I'm thinking today HAS to be my day to play the lottery.

Either that, or I should just put everything on my face at once, head over to Ulta, and take a photo with the He/She.

(I'll bet he'd (she'd?) still look better than me. Seriously. Boyfriend rocked the make-up.)

Telephones and toilets don't mix

Last week, I was on the phone with a teacher from Hannah's school.

See, Hannah has recently started going one day a week to a creative learning campus* and the adjustment has been a bit of a struggle. She feels lost, is frequently in tears, and is begging to return to her home school.

I have worried and wrung my hands about how to help her. I feel that to let her quit something after such a short time goes against everything I am trying to teach her about commitment and endurance.

When she faked sick last Friday to try and get out of going, and my tears mirrored her own, I decided it was time to ask for help. I made calls and sent emails to the school counselor, as well as her morning and afternoon teachers.

One of the teachers eventually found a few minutes in her busy day to return my call. As we chatted, I shared with her the struggles that Hannah has been having. I found myself pouring out my anxiety and worries quite tearfully over the phone. I begged and pleaded for her wisdom as an educator to help me help my child.

And then, over the phone I heard --

-- the distinct and disgusting sound of a flush.

Followed shortly thereafter by the sound of running water.

And the unmistakable crank of a paper towel dispenser.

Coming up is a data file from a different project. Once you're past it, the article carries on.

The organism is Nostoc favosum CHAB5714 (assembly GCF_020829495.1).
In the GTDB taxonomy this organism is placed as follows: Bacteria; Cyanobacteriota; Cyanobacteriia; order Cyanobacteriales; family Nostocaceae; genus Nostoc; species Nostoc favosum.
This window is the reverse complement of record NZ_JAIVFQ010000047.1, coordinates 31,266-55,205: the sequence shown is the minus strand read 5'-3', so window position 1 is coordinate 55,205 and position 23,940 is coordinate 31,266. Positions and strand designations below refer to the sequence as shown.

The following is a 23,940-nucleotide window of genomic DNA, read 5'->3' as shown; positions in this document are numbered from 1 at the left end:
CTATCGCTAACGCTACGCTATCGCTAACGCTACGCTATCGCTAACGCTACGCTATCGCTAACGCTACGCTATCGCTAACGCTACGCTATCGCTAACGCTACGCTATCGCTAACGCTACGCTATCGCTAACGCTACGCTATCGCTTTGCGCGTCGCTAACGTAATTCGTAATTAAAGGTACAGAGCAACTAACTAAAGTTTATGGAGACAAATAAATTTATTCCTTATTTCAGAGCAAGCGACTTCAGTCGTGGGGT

Her 'mmm-hmmms' suddenly seemed a little less attentive than I thought they were.

I was horrified and repulsed. She could not take two minutes to go to the bathroom BEFORE calling me back? She couldn't mute her phone? The fact that I was crying and pouring out my soul to her while she sat on a toilet did nothing to reassure me that my daughter was in good hands.

Albeit, very clean post-toileting hands.

I must beg the question of you, dear internets -- have you ever made a call whilst on the pearly white throne? Do you flush and dial? Are you a pee talker?

I. am. not.

And I'll try not to judge those of you who are.

*Hannah begged and begged all last year to be tested for admittance into our district's Center for Creative Learning. I finally acquiesced, she was admitted this year, and absolutely hates it. In spite of the phone/toilet interaction, we have come up with some good strategies to help her and she is feeling better about it. I, however, will likely be scarred for life.

My face, the math lesson


Today at church, I noticed Hannah staring at me out of the corner of my eye. At first I ignored it, as she is sometimes fond of counting my freckles.

Which, by the way, is great practice for her to learn counting into the hundreds of thousands. The freckles and I are just doing our part to help with the math skills, you know. We're generous that way.